Could there be anything that epitomises the swashbuckling Kapoor charm more than this archival picture taken in the fifties, featuring family patriarch Prithviraj, surrounded by his three handsome sons, Raj, Shammi and Shashi Kapoor, with his grandson Randhir Kapoor on his lap?
With their blue green eyes and peaches and cream complexion, these men from Rawalpindi defined what north Indian an-mag was all about. We were reminded of this when we saw Bombay Velvet last week and were gobsmacked by the nuanced, riveting and absolute power-packed performance by Prithiviraj's great grandson Ranbir Kapoor.
Prithviraj Kapoor with sons Raj, Shammi, Shashi and little Randhir
Because, regardless of the negative box-office reception, most likely due to the film's weak script, and for being a few years ahead of its time for Indian audiences, there is no denying that Ranbir has turned in a magnificent performance, one that will be forever etched in the annals of cinematic excellence.
Ranbir with Anushka Sharma in Bombay Velvet
What's more, with his sixties old world moustache, his severely blow- dried frizz and vulnerable tough guy demeanor, the young superstar's resemblance to Raj Kapoor someone he's known to worship is uncanny.
"He has the same larger-than-life approach to cinema, and the same passion for it," informs a family source, "which is why, in spite of his recent box-office bad luck, Bollywood remains solidly behind him, and he still commands the best position and price amongst the new gen," said the source.
How has he taken BV's box office disappointment we enquired. "On his chin" said the source, "After all, he knows how Raj ji also went through many career reversals, only to emerge stronger and more successful. This is only a small blip on a journey of a hundred miles."
News from Dilli
Our Congress source had a lilt in his voice. "Ever since Rahul Gandhi's return and his dynamic parliamentary and public appearances, things have changed," said the happy man. "All his detractors and critics have fallen silent and are regarding him with new respect," he said.
Rahul Gandhi. Pic/PTI, Sheila Dikshit and Digvijaya Singh
Great, we replied. So now we can expect to hear a little more respect and less carping and derision from Modi, Amit Shah and Rajnath Singh? "Huh?" said the Congress source. "I was talking about members of his own party who have been criticising, like Digvijaya Singh, Sheila Dikshit, and those in the NCP camp. Their attitude is a bit more positive now," said the Congress insider. "The BJP will take a bit more time."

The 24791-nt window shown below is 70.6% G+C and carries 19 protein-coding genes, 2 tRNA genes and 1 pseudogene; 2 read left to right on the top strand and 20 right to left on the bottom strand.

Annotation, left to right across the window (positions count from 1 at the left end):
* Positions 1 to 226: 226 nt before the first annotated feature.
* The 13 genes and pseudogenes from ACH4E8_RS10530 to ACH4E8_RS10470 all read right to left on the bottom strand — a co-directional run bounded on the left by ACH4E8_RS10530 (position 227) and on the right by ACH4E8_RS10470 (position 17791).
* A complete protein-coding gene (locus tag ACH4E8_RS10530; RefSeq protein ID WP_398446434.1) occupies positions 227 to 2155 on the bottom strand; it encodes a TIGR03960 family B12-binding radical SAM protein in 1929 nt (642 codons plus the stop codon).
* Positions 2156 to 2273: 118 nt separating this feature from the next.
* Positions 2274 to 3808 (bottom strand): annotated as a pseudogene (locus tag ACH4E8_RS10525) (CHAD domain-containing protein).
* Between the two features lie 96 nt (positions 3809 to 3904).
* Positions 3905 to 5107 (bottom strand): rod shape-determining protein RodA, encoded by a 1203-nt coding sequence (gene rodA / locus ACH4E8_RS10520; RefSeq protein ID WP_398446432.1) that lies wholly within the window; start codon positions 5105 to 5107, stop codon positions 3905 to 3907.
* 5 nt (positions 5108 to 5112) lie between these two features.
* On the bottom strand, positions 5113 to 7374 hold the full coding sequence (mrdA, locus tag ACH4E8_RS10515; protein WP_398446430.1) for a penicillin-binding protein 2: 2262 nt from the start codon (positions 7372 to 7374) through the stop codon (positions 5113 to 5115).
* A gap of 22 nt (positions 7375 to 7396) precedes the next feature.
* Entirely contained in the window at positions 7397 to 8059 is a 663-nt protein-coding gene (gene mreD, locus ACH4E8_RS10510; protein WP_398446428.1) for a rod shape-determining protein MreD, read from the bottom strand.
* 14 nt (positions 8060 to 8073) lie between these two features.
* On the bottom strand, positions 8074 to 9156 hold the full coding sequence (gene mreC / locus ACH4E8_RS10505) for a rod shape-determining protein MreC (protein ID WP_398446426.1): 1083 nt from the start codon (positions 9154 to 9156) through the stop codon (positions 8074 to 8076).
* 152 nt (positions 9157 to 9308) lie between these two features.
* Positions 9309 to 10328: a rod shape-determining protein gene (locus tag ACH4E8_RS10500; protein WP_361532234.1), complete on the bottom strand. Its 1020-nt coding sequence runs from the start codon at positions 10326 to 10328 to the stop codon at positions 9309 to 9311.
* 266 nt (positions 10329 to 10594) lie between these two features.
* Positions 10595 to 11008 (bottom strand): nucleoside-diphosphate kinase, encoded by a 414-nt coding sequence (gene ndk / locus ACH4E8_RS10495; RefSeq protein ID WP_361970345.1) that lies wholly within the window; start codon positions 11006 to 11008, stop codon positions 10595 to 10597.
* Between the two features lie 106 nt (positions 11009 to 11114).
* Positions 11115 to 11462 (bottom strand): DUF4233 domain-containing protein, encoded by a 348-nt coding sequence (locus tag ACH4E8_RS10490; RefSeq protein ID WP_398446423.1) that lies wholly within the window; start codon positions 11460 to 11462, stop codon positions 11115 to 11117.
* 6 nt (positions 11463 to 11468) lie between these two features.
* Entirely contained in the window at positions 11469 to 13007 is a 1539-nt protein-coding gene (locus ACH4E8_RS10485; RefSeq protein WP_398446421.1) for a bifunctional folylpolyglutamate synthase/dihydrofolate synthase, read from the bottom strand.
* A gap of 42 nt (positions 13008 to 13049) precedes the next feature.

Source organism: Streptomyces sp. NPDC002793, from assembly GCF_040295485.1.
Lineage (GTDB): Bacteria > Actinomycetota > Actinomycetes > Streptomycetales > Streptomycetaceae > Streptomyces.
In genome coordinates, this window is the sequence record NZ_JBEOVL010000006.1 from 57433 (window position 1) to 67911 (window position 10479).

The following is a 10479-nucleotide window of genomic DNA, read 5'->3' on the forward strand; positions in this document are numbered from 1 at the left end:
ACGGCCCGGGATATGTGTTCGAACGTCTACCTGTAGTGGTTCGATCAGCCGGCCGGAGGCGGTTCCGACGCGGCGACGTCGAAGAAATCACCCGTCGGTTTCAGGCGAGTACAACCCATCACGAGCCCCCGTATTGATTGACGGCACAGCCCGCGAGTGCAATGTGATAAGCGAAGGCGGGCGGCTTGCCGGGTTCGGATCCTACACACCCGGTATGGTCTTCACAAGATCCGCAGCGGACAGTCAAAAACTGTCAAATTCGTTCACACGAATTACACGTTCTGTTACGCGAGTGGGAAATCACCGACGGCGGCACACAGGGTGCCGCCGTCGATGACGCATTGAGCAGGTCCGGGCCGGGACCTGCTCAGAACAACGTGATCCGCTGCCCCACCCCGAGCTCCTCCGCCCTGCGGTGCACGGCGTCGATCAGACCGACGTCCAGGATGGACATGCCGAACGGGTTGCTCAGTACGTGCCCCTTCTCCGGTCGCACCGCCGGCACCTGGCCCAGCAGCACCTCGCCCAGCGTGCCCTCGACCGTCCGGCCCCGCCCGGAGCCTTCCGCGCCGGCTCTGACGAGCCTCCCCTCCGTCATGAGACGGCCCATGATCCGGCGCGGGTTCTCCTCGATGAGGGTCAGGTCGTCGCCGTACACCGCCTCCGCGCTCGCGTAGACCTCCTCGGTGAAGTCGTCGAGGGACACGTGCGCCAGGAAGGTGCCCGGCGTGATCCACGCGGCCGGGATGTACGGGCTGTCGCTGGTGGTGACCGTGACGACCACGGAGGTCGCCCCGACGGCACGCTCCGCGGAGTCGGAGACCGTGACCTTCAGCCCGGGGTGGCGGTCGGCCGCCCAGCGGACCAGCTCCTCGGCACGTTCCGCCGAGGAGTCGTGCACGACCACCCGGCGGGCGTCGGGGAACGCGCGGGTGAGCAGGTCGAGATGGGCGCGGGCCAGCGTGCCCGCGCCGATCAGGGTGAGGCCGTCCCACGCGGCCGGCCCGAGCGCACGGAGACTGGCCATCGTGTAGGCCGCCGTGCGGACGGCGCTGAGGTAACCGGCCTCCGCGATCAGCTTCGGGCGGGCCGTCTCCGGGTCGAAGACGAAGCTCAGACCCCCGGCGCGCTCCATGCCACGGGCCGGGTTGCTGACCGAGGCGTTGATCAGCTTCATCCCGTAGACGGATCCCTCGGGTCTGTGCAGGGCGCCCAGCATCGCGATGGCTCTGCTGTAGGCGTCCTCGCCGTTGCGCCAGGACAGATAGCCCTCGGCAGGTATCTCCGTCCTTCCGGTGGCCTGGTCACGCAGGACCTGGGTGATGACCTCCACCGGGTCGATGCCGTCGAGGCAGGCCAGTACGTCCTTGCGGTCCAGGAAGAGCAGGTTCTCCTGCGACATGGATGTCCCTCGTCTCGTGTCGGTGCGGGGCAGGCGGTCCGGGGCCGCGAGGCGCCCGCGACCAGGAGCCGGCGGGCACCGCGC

Irony, IT style
Irony has a strange way in making its presence felt. Or what else could account for the fact that no less than one of India's most revered IT personalities, Ravi Venkatesan, former chairman and corporate vice-president of Microsoft Corporation (India) and currently serving as director on the Board of Infosys, found himself on the receiving end of some IT crookery?
"Not sure how many of you use Matrix Cellular when you travel internationally, but be very careful. They are crooks when it comes to billing," commented the whiz on a social media site recently, a post that received much traction and support, for fellow victims. "Their CEO called," said Venkatesan, when we called him up. "They are desperately trying to recover. Pity India has so little by way of protection for consumers. Social media is our best hope."
More than skin-deep
"Last year I turned Paleo and organic, and feverishly began the task of replacing my normal diet with all things organic," says the lovely Colette Austin, who has recently launched a drool worthy range of skin care products under the name The Skin Pantry.
Colette Austin with her new skin care products
"I started emptying out all my drawers and cabinets of make-up, lotions, creams, serums, but when I looked around in the market for organic alternatives, I wasn't exactly spoilt for choice," says the graphic designer, who describes herself as a 'genetic cocktail', her dad William (Bill) George Austin, the legendary horloger, who is said to have turned down the queen of England's job offer was born in Egypt and is a mix of Italian, Austrian and French ancestry and her mother, Altricia, was born in Shillong and was a mix of Khasi, Scottish and Bengali descent.
Colette with her father William
"I decided to make my own skin care. I imported organic butters and oils, extracts, organic fragrances," says Austin, who sells her potions and lotions out of her charming studio in a leafy lane at Grant Road, replete with 14-foot ceilings, and a verdant backyard that houses Colette & Yvonne, the brand and identity studio she runs with her sister Yvonne.
"The Skin Pantry was created on the belief that you shouldn't put on your skin what you wouldn't put into your mouth! Our products are handmade using the finest organic butter bases drizzled with organic virgin cold-pressed oils," says Austin, who charmingly describes the accompanying pictures, as "one is of me in the office with the products, and the other of me and dad at a cousin's wedding when he got punch-drunk, and just lay down under a tree, while I sat beside him, quite worried."
Custom cannot stale
Word comes in that, in spite of his many professional setbacks and financial woes, this bon vivant erstwhile billionaire has already begun planning his Big Birthday Bash in December. A save-the-date missive has already been received by many of his friends, alerting them to the uber celebrations at the end of year at his fave Indian resort.
What's more, tough times do not seem to have dampened the tycoon's spirits. His missive contains much self-deprecating wit and humour. "Nice to know that he still has his sense of humour," says a friend. "After all, a big birthday comes only once. And, it's great that he's going to celebrate it in style."